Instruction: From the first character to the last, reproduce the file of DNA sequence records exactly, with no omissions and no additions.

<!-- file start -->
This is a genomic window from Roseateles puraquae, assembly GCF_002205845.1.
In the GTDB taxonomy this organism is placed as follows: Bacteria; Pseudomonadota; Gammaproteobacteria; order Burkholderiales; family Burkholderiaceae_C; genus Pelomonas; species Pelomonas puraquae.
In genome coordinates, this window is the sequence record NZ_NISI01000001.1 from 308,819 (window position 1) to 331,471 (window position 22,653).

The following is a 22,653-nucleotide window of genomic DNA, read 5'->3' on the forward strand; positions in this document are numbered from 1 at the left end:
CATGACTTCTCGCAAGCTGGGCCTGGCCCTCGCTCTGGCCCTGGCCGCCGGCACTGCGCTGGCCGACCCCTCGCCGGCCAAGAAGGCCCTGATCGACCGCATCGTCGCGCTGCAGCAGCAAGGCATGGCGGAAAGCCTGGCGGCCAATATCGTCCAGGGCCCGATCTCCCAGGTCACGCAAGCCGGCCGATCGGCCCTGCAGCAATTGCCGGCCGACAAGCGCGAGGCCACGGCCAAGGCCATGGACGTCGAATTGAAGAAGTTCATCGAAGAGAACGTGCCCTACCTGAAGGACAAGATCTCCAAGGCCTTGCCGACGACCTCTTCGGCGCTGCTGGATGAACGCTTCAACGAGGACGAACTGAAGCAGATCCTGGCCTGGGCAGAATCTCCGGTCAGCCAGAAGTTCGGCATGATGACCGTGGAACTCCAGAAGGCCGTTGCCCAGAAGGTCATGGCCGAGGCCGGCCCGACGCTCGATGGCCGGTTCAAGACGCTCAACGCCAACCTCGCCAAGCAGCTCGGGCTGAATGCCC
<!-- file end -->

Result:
This is a genomic window from Roseateles puraquae, assembly GCF_002205845.1.
In the GTDB taxonomy this organism is placed as follows: Bacteria; Pseudomonadota; Gammaproteobacteria; order Burkholderiales; family Burkholderiaceae_C; genus Pelomonas; species Pelomonas puraquae.
In genome coordinates, this window is the sequence record NZ_NISI01000001.1 from 308,819 (window position 1) to 331,471 (window position 22,653).

The following is a 22,653-nucleotide window of genomic DNA, read 5'->3' on the forward strand; positions in this document are numbered from 1 at the left end:
CATGACTTCTCGCAAGCTGGGCCTGGCCCTCGCTCTGGCCCTGGCCGCCGGCACTGCGCTGGCCGACCCCTCGCCGGCCAAGAAGGCCCTGATCGACCGCATCGTCGCGCTGCAGCAGCAAGGCATGGCGGAAAGCCTGGCGGCCAATATCGTCCAGGGCCCGATCTCCCAGGTCACGCAAGCCGGCCGATCGGCCCTGCAGCAATTGCCGGCCGACAAGCGCGAGGCCACGGCCAAGGCCATGGACGTCGAATTGAAGAAGTTCATCGAAGAGAACGTGCCCTACCTGAAGGACAAGATCTCCAAGGCCTTGCCGACGACCTCTTCGGCGCTGCTGGATGAACGCTTCAACGAGGACGAACTGAAGCAGATCCTGGCCTGGGCAGAATCTCCGGTCAGCCAGAAGTTCGGCATGATGACCGTGGAACTCCAGAAGGCCGTTGCCCAGAAGGTCATGGCCGAGGCCGGCCCGACGCTCGATGGCCGGTTCAAGACGCTCAACGCCAACCTCGCCAAGCAGCTCGGGCTGAATGCCC